tue 17/09/2019

The Kindergarten Teacher review - obsession, talent and the power of poetry | reviews, news & interviews

The Kindergarten Teacher review - obsession, talent and the power of poetry

The Kindergarten Teacher review - obsession, talent and the power of poetry

Maggie Gyllenhaal stars in a cautionary tale of going beyond the call of duty

Waiting for the muse: Lisa (Maggie Gyllenhaal) and Jimmy (Parker Sevak)

Lisa, the kindergarten teacher in question (a mesmerising Maggie Gyllenhaal), is taking evening classes in poetry. Twenty years of teaching and raising her three kids, now monosyllabic, mean teens, have left her desperate for culture and a creative outlet. Her stolid husband (Michael Chernus) tries his best to be supportive, but he doesn’t really get it. “My teacher says I need to put more of myself into my work,” she sighs, as she picks at a dull salad at home in Staten Island after class. Well, that’s not going to happen.

Director Sara Colangelo’s adaptation of a 2014 Israeli film of the same name by Nadav Lapid is intense – you can’t take your eyes off Gyllenhaal, whose facial expressions convey Lisa’s thwarted, obsessive nature brilliantly. It’s also profoundly unnerving, with a mystery at its core in the shape of five-year-old Jimmy Roy, played by diminutive newcomer Parker Sevak.

Jimmy has a gift: he’s a poet, the real thing. He paces backwards and forwards in the classroom as if possessed by an external force, and out the poems come, fully formed and terribly mature. Just in time for Lisa to grab a pen, write them down, and present them as her own at class, where her seductive poetry teacher Simon (Gael Garcia Bernal, pictured below) is mighty impressed by the improvement on her usual derivative “Mesmerise me, butterflies” stuff.  She becomes, by proxy, more alluring to him, by way of Jimmy's direct, incantatory poems: “Anna is beautiful/ Beautiful enough for me/ The sun hits her yellow house/ It’s almost like a sign from God.” I wonder who wrote them.

In other ways Jimmy’s a normal enough kid, dashing around the playground and saying naughty words like ho with his friends. This gets him a time out, which Lisa uses for her own ends, hoping he can complete her next poetry assignment: to find something new in the everyday. They stand hand in hand (Lisa is very tactile, kissing and hugging her charges, unusual in the current climate) and survey the classroom objects. “Do you feel anything?” she asks hopefully. “No,” replies Jimmy in a resigned tone. He looks as if he might find Lisa a bit of a pain.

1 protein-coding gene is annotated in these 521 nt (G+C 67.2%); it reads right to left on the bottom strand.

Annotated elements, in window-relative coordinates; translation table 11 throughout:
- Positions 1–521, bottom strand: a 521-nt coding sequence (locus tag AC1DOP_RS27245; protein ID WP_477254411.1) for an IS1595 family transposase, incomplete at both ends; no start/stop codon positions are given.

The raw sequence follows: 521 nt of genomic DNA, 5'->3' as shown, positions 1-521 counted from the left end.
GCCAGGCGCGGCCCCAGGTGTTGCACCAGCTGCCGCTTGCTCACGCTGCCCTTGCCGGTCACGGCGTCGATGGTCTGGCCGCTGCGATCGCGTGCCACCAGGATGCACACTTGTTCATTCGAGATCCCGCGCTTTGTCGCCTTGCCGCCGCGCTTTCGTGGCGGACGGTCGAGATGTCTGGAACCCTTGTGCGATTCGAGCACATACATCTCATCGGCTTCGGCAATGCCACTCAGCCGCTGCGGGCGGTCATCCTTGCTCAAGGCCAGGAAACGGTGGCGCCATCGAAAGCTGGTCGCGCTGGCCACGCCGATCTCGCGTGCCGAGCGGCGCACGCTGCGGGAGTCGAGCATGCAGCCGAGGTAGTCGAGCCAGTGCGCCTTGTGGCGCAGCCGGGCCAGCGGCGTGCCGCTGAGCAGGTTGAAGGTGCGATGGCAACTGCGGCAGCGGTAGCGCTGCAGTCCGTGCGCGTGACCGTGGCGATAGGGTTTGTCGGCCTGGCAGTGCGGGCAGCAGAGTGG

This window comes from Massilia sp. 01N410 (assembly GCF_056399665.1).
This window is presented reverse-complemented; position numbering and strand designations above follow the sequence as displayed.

kindergartenAnd so she is. She hauls him from nap-time to wheedle poems out of him in the bathroom, makes his nanny Becca (Rosa Salazar) promise to be vigilant when the muse strikes - Becca agrees the poems are cool but thinks Jimmy’s a weirdo – and takes it upon herself to lecture Jimmy’s uncle and father (his mother is out of the picture, living it up in Miami). Lisa is insufferably superior. Jimmy is a young Mozart, she tells them, his talent is rare and fragile and he needs nurturing. No one has much time for this, so Lisa feels compelled to fill the gap, with awful results.

You feel for her, but she crosses the line into madness, and Gyllenhaal’s handling of this unsettling ambiguity is masterly. When Simon invites her to a poetry reading in the Bowery, she takes Jimmy along even though his father has forbidden it. No longer passing off his work as her own, she lets him recite and breaks down when he reveals to the audience that the Anna of the poem is actually Lisa’s teaching assistant (played by Anna Baryshnikov), then takes him home to sleep on the sofa without telling his father where he is. Further, creepier transgressions follow, tensions build and the denouement is shocking and sad.

There are many unanswered questions. Why isn’t she fired from her job? How is it possible for a five-year-old child to write such sophisticated poems? Would Lisa really be so eager to risk everything? Are her kids and husband really that bad? We’re left with the abstract quality of Jimmy’s gift and Lisa’s enervating despair at her shadowy, mediocre existence, and this isn’t quite enough to satisfy, though it comes close. In the last shot of Lisa, she looks like a madonna, lit from within. Jimmy has become her work, and she’s put her whole self into it.

Lisa crosses the line into madness and Gyllenhaal’s handling of this unsettling ambiguity is masterly


Editor Rating: 
Average: 4 (1 vote)

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